As the college grew, so too did its need for a larger headquarters.
The college lacked a wealthy benefactor in the early 1600s, so purchasing a new headquarters for the growing college was out of the question. Instead, the college leased a large house from the church authorities at Amen corner in 1614. The college was only a stone's throw away from its original location and remained close to St Paul’s cathedral.
Amen corner was a large site, with a three storey house, a courtyard, stables with rooms above, a hayloft, a buttery and a yard with a wash house and a garden. The ground floor of the house had a study, reading room and parlour while the first floor held eight chambers, a study and a garret. The second floor had two chambers and two little study rooms.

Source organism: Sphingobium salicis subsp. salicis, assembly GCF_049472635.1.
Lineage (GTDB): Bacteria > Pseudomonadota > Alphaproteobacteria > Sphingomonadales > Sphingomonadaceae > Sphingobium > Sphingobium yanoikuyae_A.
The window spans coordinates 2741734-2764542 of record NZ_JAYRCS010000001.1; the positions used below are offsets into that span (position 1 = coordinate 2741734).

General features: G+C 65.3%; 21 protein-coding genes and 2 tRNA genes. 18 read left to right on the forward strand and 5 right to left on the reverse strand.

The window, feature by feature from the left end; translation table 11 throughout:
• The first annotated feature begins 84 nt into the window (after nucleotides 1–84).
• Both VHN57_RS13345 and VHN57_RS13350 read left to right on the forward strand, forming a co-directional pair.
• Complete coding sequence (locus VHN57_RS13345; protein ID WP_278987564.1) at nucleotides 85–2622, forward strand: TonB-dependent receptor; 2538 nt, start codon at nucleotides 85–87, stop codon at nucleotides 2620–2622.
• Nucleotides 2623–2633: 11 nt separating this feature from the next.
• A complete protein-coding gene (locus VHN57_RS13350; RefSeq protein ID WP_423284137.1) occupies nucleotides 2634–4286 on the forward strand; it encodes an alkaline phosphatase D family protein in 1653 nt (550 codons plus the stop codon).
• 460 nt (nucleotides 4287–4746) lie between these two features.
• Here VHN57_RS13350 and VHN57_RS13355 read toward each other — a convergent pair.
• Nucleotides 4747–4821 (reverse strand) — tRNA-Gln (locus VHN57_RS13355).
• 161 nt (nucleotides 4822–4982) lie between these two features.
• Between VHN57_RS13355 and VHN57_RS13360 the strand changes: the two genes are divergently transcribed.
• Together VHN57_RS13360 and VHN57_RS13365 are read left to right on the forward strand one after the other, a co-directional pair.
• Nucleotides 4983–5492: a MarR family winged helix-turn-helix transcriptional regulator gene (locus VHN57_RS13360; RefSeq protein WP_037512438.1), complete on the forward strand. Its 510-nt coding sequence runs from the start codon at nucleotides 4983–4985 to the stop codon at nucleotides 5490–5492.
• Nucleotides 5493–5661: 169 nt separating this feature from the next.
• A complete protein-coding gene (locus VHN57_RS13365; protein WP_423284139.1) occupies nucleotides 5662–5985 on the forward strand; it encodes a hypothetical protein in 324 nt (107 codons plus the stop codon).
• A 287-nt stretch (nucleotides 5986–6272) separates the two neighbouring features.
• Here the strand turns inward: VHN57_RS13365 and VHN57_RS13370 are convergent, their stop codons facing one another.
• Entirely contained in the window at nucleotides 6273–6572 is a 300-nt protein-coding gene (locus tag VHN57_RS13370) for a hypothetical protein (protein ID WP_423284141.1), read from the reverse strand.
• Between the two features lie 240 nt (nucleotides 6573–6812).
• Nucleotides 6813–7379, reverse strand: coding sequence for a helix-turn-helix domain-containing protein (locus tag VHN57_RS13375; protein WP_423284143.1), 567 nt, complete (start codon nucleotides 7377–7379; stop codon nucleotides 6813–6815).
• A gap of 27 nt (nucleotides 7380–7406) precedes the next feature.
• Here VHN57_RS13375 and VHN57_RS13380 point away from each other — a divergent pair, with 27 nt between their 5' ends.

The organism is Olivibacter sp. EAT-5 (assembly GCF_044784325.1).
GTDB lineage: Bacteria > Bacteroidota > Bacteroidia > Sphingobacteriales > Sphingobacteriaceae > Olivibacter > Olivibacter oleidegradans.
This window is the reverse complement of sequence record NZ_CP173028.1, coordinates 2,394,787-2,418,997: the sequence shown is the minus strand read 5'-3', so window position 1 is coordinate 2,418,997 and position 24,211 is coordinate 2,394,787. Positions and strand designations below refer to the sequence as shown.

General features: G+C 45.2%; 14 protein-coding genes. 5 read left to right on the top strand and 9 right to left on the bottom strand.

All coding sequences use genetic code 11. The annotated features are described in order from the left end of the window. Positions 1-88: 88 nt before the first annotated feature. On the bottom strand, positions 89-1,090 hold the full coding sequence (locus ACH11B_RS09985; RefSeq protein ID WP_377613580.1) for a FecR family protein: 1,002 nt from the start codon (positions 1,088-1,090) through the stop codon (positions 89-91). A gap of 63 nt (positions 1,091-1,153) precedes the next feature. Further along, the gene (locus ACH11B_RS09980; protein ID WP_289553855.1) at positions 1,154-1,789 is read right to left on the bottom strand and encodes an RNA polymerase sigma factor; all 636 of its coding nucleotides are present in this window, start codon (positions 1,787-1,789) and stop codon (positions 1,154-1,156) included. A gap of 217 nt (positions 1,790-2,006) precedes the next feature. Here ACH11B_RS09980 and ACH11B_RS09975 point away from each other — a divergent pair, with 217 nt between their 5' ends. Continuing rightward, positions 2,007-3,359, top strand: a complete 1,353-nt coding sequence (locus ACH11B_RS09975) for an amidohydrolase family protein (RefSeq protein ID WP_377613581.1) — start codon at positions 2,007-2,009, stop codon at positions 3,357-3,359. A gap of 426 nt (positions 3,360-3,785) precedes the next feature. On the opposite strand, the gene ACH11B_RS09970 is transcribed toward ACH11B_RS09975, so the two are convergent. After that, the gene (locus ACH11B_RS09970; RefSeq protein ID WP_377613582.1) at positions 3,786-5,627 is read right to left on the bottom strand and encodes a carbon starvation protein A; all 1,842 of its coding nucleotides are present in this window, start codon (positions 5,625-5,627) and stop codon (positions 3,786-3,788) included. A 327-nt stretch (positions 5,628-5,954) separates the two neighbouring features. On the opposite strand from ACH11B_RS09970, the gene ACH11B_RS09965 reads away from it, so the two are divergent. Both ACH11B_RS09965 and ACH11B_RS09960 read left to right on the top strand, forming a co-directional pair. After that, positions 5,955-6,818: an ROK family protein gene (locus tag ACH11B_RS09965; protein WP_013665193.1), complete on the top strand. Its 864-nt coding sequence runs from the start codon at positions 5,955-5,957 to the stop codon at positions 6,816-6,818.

During the Civil war, the college’s tenancy was threatened when parliamentary forces confiscated all of St Paul’s church property. However, wealthy fellow Baldwin Hamey purchased the lease on behalf of the college. Another wealthy fellow, William Harvey would go on to pay for a library and museum designed in a beautiful classical style.